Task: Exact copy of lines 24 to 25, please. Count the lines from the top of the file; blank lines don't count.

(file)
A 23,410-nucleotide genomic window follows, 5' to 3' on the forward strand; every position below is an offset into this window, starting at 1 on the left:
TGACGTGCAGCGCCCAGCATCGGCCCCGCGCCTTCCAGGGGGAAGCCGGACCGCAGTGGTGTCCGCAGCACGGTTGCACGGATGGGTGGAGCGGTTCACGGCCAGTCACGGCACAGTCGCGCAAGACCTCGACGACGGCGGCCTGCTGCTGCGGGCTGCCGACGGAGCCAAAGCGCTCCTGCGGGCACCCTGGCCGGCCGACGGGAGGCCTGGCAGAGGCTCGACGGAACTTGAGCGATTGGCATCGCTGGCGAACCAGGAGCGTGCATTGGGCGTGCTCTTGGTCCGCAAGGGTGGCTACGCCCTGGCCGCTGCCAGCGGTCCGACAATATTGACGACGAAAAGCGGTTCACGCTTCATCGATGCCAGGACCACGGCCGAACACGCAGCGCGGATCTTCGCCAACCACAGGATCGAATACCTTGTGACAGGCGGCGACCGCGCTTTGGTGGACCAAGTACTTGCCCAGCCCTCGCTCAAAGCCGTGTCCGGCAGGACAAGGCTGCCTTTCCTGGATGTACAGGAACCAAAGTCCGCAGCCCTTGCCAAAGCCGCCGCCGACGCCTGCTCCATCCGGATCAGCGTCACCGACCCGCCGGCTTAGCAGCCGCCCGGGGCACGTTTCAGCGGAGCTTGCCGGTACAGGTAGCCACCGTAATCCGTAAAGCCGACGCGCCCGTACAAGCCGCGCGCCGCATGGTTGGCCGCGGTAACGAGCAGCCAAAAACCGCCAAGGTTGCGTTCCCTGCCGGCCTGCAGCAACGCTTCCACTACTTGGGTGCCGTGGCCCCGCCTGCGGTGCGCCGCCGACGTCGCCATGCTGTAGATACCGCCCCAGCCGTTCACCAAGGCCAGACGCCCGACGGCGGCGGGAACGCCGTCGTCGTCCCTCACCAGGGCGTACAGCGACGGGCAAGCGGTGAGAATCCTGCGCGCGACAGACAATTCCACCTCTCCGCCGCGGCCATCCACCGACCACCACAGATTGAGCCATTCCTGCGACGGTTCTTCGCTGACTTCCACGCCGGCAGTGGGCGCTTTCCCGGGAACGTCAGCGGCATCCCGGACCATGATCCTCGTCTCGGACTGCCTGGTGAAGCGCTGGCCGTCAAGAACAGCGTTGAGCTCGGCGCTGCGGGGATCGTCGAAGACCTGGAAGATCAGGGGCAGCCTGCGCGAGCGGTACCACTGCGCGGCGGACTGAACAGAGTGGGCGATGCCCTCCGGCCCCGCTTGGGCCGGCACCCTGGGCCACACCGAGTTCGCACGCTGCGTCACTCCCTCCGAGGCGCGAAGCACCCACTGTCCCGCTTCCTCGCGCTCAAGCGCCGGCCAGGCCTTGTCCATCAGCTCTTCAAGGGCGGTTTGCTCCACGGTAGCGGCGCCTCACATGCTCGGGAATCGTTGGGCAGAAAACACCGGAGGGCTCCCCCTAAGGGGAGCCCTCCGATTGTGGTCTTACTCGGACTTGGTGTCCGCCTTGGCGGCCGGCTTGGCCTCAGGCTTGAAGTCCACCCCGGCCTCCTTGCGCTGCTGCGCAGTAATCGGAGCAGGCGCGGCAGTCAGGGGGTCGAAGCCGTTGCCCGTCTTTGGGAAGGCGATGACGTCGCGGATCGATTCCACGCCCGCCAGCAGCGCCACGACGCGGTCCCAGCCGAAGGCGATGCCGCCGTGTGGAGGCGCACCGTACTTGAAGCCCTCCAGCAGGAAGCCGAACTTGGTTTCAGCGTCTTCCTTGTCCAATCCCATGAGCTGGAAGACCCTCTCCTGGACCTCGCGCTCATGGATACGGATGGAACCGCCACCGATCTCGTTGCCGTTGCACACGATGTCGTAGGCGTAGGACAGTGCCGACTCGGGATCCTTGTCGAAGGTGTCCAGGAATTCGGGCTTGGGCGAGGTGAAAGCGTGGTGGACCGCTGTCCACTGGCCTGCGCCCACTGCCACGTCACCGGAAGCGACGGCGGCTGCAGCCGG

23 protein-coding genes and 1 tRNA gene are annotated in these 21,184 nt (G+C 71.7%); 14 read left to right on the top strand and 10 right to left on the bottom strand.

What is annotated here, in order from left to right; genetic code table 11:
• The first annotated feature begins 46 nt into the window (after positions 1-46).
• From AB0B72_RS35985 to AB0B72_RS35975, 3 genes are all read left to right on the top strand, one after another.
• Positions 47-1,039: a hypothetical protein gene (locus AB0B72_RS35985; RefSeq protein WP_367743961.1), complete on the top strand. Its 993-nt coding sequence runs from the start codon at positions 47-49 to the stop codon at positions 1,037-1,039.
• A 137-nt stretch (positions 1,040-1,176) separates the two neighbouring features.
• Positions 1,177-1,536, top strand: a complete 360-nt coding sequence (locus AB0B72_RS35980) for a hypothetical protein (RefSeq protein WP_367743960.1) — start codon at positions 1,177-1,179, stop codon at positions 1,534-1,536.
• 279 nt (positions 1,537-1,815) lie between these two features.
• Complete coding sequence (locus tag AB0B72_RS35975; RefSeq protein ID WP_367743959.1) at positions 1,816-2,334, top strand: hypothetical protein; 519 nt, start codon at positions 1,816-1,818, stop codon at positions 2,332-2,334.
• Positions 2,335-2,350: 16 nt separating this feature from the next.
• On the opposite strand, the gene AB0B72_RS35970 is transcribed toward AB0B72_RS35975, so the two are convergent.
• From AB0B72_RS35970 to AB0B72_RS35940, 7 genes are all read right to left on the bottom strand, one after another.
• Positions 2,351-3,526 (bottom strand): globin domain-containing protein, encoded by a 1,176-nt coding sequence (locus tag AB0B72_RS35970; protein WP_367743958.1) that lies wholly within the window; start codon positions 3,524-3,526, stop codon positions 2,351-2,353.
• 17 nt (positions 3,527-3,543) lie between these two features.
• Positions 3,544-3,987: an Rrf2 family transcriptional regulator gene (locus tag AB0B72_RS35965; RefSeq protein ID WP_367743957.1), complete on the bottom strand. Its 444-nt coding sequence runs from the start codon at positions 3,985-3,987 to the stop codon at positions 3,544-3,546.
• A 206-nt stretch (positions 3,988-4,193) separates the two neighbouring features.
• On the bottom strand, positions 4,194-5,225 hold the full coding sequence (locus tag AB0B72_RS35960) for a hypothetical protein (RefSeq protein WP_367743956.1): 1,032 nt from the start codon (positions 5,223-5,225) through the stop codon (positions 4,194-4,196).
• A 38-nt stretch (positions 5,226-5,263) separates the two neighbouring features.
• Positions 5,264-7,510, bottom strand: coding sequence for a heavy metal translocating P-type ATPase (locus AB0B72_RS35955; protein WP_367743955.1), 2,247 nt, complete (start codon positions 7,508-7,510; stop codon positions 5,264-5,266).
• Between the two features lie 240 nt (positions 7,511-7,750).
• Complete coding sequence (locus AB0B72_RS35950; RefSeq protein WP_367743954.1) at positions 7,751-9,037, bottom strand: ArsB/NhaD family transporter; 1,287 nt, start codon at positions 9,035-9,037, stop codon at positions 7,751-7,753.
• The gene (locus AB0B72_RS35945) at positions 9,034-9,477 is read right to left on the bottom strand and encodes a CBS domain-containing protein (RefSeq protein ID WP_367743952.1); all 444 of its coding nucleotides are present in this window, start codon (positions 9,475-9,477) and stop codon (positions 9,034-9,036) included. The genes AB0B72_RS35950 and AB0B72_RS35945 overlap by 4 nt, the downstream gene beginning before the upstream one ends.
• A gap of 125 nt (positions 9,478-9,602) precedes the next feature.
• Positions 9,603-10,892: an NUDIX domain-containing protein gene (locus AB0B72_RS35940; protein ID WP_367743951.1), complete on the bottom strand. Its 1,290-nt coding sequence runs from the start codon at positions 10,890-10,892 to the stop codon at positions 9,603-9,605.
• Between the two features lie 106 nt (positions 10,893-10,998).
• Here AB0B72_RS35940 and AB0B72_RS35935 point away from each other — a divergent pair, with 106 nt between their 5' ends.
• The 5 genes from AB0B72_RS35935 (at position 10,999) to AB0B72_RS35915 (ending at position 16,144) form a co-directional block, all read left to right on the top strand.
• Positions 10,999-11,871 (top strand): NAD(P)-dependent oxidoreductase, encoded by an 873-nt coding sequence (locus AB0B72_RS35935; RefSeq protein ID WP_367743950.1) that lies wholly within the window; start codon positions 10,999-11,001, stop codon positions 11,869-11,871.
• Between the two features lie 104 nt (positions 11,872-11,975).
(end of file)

• The gene (locus AB0B72_RS35945) at positions 9,034-9,477 is read right to left on the bottom strand and encodes a CBS domain-containing protein (RefSeq protein ID WP_367743952.1); all 444 of its coding nucleotides are present in this window, start codon (positions 9,475-9,477) and stop codon (positions 9,034-9,036) included. The genes AB0B72_RS35950 and AB0B72_RS35945 overlap by 4 nt, the downstream gene beginning before the upstream one ends.
• A gap of 125 nt (positions 9,478-9,602) precedes the next feature.